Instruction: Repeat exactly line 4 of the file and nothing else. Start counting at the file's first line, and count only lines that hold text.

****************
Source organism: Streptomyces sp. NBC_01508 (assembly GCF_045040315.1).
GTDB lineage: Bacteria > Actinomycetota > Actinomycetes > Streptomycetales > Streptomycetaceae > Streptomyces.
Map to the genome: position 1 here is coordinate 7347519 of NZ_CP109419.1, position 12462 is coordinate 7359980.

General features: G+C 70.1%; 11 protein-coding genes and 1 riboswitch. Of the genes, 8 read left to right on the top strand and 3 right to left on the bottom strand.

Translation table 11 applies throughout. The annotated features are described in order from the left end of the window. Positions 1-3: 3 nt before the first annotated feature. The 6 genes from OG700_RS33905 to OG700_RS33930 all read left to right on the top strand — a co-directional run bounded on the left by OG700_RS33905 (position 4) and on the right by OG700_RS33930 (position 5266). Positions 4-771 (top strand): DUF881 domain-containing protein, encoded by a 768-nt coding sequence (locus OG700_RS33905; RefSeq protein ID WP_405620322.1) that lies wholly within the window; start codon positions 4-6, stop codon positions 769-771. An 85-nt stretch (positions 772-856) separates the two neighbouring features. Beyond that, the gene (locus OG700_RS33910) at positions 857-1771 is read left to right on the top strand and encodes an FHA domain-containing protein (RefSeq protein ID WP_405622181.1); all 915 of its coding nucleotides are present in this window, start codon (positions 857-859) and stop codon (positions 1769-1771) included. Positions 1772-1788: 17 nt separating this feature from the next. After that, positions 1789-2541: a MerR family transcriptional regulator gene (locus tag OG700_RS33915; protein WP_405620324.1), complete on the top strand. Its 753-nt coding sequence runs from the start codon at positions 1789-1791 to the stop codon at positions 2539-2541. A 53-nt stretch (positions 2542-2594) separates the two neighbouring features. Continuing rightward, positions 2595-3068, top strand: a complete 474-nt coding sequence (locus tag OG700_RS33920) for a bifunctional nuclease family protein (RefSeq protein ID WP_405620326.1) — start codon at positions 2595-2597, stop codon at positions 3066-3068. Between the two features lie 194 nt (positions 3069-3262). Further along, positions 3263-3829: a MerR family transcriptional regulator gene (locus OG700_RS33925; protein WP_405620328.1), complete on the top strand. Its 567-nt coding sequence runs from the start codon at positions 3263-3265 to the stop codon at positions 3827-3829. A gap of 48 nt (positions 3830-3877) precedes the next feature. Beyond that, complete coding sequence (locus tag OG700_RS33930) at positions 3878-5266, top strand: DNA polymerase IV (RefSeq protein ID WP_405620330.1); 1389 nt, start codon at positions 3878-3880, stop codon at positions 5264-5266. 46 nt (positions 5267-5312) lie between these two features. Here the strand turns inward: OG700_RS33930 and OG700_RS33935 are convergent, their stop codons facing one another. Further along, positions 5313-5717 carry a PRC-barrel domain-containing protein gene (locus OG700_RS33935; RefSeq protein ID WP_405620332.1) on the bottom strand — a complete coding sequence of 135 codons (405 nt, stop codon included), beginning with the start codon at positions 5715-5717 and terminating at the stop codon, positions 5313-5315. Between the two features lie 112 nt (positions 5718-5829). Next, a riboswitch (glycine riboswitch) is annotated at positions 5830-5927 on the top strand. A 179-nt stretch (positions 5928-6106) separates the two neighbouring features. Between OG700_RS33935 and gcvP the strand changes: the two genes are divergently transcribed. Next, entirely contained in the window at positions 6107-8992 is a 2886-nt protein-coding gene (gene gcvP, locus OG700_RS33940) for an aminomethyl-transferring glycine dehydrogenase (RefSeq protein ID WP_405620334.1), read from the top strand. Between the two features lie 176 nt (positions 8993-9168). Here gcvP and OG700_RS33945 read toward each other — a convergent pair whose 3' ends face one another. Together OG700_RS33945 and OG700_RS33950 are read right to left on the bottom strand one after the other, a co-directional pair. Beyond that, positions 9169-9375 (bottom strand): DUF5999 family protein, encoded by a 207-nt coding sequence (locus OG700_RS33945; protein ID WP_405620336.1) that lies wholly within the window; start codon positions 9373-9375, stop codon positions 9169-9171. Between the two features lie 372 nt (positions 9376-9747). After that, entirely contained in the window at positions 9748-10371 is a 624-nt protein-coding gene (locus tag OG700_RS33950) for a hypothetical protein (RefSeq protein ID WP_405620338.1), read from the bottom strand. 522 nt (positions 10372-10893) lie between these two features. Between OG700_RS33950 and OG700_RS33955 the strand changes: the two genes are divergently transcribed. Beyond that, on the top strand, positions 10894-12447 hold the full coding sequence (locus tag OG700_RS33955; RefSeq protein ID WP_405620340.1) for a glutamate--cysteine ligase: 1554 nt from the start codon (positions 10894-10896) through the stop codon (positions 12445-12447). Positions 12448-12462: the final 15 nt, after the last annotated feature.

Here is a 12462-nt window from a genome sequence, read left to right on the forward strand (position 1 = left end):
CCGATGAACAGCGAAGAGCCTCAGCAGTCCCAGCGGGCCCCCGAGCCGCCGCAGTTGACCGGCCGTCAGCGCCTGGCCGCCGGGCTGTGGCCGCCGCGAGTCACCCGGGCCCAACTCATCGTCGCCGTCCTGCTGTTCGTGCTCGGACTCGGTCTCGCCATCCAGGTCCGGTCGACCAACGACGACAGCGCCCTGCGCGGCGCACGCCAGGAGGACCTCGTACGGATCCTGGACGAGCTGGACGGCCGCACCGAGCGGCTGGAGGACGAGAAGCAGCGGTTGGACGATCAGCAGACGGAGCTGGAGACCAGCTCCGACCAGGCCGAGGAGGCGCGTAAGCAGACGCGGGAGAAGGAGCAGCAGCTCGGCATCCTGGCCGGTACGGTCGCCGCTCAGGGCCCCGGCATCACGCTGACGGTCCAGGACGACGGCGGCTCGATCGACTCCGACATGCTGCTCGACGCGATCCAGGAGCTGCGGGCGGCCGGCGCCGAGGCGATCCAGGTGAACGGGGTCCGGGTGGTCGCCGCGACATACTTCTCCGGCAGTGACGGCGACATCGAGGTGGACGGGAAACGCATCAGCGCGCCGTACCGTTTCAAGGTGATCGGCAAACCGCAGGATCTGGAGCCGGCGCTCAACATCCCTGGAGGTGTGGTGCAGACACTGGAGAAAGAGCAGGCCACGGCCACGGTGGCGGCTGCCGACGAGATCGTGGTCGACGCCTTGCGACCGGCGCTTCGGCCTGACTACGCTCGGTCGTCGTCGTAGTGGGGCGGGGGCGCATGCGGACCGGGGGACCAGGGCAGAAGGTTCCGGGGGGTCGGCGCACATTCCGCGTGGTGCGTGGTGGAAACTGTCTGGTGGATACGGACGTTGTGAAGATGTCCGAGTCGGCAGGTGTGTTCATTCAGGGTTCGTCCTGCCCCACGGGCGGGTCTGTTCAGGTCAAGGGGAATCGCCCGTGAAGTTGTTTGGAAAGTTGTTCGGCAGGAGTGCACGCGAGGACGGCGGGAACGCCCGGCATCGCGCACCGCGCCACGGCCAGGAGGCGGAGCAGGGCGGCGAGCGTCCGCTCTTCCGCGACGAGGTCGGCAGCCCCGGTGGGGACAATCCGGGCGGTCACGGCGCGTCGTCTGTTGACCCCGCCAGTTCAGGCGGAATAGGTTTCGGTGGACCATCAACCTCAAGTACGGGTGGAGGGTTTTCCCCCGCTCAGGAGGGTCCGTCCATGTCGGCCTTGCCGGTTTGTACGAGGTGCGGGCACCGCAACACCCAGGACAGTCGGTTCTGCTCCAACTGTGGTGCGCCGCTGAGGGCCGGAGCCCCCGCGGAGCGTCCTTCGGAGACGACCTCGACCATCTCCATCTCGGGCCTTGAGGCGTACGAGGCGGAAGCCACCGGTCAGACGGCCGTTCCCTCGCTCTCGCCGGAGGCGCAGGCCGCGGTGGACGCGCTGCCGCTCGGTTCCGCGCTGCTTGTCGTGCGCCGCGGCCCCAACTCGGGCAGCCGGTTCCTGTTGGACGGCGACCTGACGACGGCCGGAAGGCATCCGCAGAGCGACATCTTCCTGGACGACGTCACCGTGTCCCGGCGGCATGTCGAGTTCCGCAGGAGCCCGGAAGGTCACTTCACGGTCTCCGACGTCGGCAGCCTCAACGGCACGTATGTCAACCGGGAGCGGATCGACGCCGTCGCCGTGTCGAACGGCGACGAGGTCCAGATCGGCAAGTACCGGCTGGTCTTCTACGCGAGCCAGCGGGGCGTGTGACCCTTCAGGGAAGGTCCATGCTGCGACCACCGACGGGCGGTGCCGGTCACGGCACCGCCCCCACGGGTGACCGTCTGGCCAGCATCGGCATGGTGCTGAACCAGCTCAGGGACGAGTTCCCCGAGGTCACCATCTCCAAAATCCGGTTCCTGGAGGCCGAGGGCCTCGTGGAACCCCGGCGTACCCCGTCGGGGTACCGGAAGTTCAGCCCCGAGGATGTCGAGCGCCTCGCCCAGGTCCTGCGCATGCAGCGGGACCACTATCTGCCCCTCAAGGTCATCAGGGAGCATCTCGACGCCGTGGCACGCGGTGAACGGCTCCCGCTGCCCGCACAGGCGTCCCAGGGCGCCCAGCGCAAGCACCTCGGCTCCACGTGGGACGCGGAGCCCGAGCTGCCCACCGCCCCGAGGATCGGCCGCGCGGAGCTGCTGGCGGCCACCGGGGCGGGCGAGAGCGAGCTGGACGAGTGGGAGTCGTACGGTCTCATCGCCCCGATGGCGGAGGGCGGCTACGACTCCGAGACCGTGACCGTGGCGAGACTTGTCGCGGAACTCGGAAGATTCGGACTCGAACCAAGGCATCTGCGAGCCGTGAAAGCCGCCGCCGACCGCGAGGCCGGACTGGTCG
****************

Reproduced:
General features: G+C 70.1%; 11 protein-coding genes and 1 riboswitch. Of the genes, 8 read left to right on the top strand and 3 right to left on the bottom strand.